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“Deputy [Ruth] Coppinger criticised me for not intervening with what she described as vulture funds. The investment companies in question may be colloquially known as vulture funds but it was, in the first instance, a compliment when they were so dubbed in the United States where vultures provide a very good service in the ecology through cleaning up dead animals that are littered across the landscape, especially in the prairie provinces.”

—Minister for Finance Michael Noonan, 2016


Retailers at two of Dublin’s largest shopping centres – Blanchardstown and Dundrum – are facing rent increases as vulture funds and others seek to generate quick profits from the malls they purchased off NAMA.

According to a representative of retailers, as reported in the Sunday Business Post, “They [the new owners] are digging their heels in and are enforcing upward-only rent review clauses with a view to flipping the property on and turning a quick profit.”

The upward-only rent reviews that the vultures are making use of were banned in 2010 – but only for new leases. The contracts attached to these shopping centres allow the practice to continue.

As documented in my last column, the profits thus earned can be spectacular and probably represent substantial losses for the taxpayer relative to what could have been earned for the state if NAMA had held onto the properties for even a little longer.

This point has since been backed up by economist Constantin Gurdgiev, who concludes that “these foregone returns are a loss to the taxpayer – and a gain to the, predominantly, vulture investors”.

What the shopping-centre story illustrates (and many others, including the Liffey Valley are also affected) is that this model has ripple effects beyond simple taxpayer losses, in this case impacting on rents and consumer prices.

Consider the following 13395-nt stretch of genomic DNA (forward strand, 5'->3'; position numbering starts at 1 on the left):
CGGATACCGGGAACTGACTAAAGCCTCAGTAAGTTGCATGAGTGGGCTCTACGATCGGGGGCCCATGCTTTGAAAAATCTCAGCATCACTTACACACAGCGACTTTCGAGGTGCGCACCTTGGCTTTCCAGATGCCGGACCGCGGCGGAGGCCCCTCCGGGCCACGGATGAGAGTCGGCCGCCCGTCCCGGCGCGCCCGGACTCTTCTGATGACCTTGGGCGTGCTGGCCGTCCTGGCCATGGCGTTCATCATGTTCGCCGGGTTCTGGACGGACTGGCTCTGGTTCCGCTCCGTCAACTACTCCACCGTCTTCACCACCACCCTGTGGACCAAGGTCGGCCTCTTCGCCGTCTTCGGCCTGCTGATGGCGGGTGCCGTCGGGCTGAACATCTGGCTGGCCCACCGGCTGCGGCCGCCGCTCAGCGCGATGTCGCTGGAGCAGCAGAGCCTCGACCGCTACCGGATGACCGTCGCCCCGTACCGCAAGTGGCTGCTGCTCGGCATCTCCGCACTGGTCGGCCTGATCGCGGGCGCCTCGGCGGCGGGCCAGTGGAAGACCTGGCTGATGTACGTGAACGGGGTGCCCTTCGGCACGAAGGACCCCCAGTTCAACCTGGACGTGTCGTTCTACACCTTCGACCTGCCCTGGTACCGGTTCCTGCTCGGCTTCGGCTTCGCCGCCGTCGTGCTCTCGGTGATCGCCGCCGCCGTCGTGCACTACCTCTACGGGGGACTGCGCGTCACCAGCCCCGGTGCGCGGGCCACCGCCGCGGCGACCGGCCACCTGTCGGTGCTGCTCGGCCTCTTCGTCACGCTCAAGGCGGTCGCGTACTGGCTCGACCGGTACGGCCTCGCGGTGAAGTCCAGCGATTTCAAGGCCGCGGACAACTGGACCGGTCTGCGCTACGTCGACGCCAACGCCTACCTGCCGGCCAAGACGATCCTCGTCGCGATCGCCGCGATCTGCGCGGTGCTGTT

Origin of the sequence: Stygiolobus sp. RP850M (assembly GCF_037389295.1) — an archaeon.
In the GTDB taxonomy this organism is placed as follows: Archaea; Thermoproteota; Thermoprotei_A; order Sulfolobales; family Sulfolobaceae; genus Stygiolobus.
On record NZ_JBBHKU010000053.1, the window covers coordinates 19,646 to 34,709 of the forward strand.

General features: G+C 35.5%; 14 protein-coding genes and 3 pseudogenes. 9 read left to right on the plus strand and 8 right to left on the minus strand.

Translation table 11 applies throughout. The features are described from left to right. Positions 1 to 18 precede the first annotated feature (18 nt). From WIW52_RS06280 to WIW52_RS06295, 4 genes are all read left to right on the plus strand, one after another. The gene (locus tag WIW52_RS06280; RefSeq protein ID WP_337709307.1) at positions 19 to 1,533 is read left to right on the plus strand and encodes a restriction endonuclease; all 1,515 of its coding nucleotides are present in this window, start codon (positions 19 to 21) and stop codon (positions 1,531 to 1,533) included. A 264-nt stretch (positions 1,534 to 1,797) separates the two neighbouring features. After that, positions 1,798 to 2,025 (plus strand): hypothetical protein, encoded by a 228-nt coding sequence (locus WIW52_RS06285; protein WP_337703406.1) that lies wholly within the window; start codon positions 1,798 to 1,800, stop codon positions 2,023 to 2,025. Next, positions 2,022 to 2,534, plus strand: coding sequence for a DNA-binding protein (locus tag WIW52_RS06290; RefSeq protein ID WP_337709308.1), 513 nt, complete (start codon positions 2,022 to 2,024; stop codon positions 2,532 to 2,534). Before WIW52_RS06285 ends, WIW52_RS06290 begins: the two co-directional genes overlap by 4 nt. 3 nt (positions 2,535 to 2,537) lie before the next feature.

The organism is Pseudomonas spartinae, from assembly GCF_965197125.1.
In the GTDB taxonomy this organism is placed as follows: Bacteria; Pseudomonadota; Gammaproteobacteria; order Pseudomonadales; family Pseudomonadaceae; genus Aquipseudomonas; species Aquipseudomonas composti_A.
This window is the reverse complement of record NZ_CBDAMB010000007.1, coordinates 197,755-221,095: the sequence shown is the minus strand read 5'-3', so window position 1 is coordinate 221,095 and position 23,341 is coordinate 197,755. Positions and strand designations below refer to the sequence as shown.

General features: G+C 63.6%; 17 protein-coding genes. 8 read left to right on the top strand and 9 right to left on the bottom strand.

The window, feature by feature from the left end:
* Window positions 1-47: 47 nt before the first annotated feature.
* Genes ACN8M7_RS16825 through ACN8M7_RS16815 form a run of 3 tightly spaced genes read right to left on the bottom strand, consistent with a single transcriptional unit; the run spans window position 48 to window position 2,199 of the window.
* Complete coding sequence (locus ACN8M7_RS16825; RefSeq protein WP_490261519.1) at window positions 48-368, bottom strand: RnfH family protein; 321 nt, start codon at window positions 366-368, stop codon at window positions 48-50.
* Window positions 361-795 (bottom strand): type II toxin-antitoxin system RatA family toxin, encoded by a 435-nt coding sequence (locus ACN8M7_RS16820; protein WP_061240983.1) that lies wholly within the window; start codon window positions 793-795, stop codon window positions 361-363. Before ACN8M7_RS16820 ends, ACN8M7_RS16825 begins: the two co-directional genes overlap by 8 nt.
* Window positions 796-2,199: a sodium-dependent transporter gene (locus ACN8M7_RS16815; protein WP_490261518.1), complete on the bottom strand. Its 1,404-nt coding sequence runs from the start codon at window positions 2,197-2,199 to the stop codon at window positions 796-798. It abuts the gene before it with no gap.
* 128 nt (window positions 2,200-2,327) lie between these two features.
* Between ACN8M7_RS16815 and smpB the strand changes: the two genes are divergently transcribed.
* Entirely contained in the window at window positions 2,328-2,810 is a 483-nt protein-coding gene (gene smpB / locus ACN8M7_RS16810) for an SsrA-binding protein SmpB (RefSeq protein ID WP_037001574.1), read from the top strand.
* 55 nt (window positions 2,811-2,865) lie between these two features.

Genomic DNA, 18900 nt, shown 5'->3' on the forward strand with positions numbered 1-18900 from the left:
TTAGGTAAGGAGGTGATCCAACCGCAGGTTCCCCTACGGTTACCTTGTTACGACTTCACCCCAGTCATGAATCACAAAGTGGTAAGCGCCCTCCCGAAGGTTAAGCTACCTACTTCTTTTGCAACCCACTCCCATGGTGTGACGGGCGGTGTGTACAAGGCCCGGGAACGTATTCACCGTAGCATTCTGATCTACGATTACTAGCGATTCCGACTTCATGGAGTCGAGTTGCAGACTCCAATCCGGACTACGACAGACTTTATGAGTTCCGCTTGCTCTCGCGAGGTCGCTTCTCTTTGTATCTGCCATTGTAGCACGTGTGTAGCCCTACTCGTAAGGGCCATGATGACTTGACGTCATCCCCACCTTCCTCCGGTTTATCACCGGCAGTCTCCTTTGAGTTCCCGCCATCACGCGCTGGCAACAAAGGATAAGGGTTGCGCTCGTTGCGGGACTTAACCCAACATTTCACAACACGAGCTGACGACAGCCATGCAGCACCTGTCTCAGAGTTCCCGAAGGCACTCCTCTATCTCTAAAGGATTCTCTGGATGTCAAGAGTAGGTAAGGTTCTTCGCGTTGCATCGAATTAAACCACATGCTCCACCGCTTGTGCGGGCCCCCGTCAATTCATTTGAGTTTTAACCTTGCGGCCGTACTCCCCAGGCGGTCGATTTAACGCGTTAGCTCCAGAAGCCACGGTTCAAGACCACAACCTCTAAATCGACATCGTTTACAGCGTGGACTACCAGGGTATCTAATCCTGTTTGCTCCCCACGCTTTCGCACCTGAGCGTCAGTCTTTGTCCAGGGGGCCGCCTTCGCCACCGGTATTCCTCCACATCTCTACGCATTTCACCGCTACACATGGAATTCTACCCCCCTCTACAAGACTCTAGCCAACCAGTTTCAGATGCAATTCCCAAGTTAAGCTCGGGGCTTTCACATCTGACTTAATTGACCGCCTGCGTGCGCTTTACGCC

The vultures are not only making life hard for Dublin retailers and consumers. According to a representative of the Irish Farmers’ Association, vulture funds are adopting a “short-term and ruthless approach to farmers whose loans they have acquired”, seeking to generate a short-term profit rather than facilitate longer-term restructuring that might allow the agricultural businesses survive and thrive.

According to Sinn Fein Finance spokesperson Pearse Doherty, who has introduced legislation to try and better regulate the sector, “the vultures are wreaking havoc on our economy and communities. The policy of empowering them must be stopped.”

None of this should come as a surprise. Almost a year ago, I asked, vis-à-vis the vultures, “Does it matter to the debtor to whom they owe the money?” and answered that “It does if the new creditor is more likely than the old one to aggressively pursue repayment and eviction.” A growing number of retailers and farmers, as well as homeowners and tenants, are experiencing that now.

In that column, I highlighted (building, as I often do, on research by Michael Byrne) the prominent role played by the Irish Residential Real Estate Investment Trust (Ires, part-owned by vulture fund Fir Tree).

Ires became the biggest single landlord in Ireland when it bought an enormous quantity of property (at a discount, of course) from NAMA, and it soon announced that it would seek to implement rent increases across the board of 20 percent.

Ires (or Ires Reit) now has over 2,300 apartments across Dublin, and, as promised, does indeed seem to have notched up substantial rent increases in the capital in 2016.

The company was in the news again last week when Dun Laoghaire-Rathdown County Council turned down its application to build 465 apartments in Sandyford on land it had acquired from NAMA.

Whatever the merits of that particular Sandyford scheme, the situation focuses our attention on one of the core choices facing Irish housing.

Do we rely on private firms to solve our problems, firms that have made fortunes from buying discounted public land or property and jacking up rents but that simply will not deliver the affordable housing we desperately need?

Firms that, according to a council report, delivered just 25 public housing units in 2016 in the Dublin City Council area.

Or do we explore an alternative model, such as a state-owned Housing Corporation of Ireland that could more prudently manage the public’s land and property, supply large quantities of affordable and environmentally sustainable housing, and ensure both reasonable rents and security of tenure?

Andy Storey

Andy Storey is a lecturer in political economy at University College Dublin and a board member of human rights group Action from Ireland (Afri).

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